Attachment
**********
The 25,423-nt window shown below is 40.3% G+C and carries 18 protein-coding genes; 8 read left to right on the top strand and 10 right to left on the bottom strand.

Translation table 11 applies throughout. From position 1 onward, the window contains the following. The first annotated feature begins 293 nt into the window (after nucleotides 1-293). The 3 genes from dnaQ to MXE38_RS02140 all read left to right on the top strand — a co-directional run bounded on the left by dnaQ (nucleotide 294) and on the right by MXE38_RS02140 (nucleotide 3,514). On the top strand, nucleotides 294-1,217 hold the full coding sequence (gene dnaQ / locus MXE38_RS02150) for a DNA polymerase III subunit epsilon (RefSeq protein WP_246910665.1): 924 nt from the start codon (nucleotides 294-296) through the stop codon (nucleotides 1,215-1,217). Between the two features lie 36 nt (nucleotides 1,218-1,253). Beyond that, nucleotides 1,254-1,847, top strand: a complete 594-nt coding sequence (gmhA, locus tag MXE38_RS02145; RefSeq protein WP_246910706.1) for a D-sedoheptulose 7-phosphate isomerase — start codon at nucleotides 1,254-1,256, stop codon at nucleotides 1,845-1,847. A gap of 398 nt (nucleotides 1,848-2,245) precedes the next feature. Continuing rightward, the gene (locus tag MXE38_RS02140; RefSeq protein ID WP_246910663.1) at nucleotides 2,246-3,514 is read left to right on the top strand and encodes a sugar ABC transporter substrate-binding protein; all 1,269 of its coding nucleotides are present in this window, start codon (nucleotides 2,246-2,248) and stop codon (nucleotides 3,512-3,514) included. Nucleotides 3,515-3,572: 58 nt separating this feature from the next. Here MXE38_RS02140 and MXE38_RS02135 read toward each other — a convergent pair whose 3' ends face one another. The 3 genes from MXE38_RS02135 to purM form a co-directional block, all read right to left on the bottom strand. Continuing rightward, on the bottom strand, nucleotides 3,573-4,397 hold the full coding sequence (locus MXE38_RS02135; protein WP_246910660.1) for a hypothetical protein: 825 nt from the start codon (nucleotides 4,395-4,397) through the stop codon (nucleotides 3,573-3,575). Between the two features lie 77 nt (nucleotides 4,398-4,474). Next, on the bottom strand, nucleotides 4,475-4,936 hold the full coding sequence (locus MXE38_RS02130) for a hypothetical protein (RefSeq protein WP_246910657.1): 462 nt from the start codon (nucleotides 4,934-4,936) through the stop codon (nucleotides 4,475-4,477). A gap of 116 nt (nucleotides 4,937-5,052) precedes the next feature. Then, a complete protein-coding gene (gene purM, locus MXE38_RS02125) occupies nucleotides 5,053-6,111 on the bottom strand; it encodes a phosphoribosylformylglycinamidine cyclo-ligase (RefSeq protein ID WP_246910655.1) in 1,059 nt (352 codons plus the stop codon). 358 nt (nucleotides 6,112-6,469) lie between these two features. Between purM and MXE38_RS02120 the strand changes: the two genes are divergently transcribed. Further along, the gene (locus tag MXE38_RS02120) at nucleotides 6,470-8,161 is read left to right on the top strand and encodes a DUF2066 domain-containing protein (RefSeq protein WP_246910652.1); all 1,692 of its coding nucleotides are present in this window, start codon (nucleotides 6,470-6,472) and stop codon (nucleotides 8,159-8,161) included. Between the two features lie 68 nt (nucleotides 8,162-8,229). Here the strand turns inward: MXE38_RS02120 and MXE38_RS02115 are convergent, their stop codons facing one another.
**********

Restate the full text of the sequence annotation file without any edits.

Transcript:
The 25,423-nt window shown below is 40.3% G+C and carries 18 protein-coding genes; 8 read left to right on the top strand and 10 right to left on the bottom strand.

Translation table 11 applies throughout. From position 1 onward, the window contains the following. The first annotated feature begins 293 nt into the window (after nucleotides 1-293). The 3 genes from dnaQ to MXE38_RS02140 all read left to right on the top strand — a co-directional run bounded on the left by dnaQ (nucleotide 294) and on the right by MXE38_RS02140 (nucleotide 3,514). On the top strand, nucleotides 294-1,217 hold the full coding sequence (gene dnaQ / locus MXE38_RS02150) for a DNA polymerase III subunit epsilon (RefSeq protein WP_246910665.1): 924 nt from the start codon (nucleotides 294-296) through the stop codon (nucleotides 1,215-1,217). Between the two features lie 36 nt (nucleotides 1,218-1,253). Beyond that, nucleotides 1,254-1,847, top strand: a complete 594-nt coding sequence (gmhA, locus tag MXE38_RS02145; RefSeq protein WP_246910706.1) for a D-sedoheptulose 7-phosphate isomerase — start codon at nucleotides 1,254-1,256, stop codon at nucleotides 1,845-1,847. A gap of 398 nt (nucleotides 1,848-2,245) precedes the next feature. Continuing rightward, the gene (locus tag MXE38_RS02140; RefSeq protein ID WP_246910663.1) at nucleotides 2,246-3,514 is read left to right on the top strand and encodes a sugar ABC transporter substrate-binding protein; all 1,269 of its coding nucleotides are present in this window, start codon (nucleotides 2,246-2,248) and stop codon (nucleotides 3,512-3,514) included. Nucleotides 3,515-3,572: 58 nt separating this feature from the next. Here MXE38_RS02140 and MXE38_RS02135 read toward each other — a convergent pair whose 3' ends face one another. The 3 genes from MXE38_RS02135 to purM form a co-directional block, all read right to left on the bottom strand. Continuing rightward, on the bottom strand, nucleotides 3,573-4,397 hold the full coding sequence (locus MXE38_RS02135; protein WP_246910660.1) for a hypothetical protein: 825 nt from the start codon (nucleotides 4,395-4,397) through the stop codon (nucleotides 3,573-3,575). Between the two features lie 77 nt (nucleotides 4,398-4,474). Next, on the bottom strand, nucleotides 4,475-4,936 hold the full coding sequence (locus MXE38_RS02130) for a hypothetical protein (RefSeq protein WP_246910657.1): 462 nt from the start codon (nucleotides 4,934-4,936) through the stop codon (nucleotides 4,475-4,477). A gap of 116 nt (nucleotides 4,937-5,052) precedes the next feature. Then, a complete protein-coding gene (gene purM, locus MXE38_RS02125) occupies nucleotides 5,053-6,111 on the bottom strand; it encodes a phosphoribosylformylglycinamidine cyclo-ligase (RefSeq protein ID WP_246910655.1) in 1,059 nt (352 codons plus the stop codon). 358 nt (nucleotides 6,112-6,469) lie between these two features. Between purM and MXE38_RS02120 the strand changes: the two genes are divergently transcribed. Further along, the gene (locus tag MXE38_RS02120) at nucleotides 6,470-8,161 is read left to right on the top strand and encodes a DUF2066 domain-containing protein (RefSeq protein WP_246910652.1); all 1,692 of its coding nucleotides are present in this window, start codon (nucleotides 6,470-6,472) and stop codon (nucleotides 8,159-8,161) included. Between the two features lie 68 nt (nucleotides 8,162-8,229). Here the strand turns inward: MXE38_RS02120 and MXE38_RS02115 are convergent, their stop codons facing one another.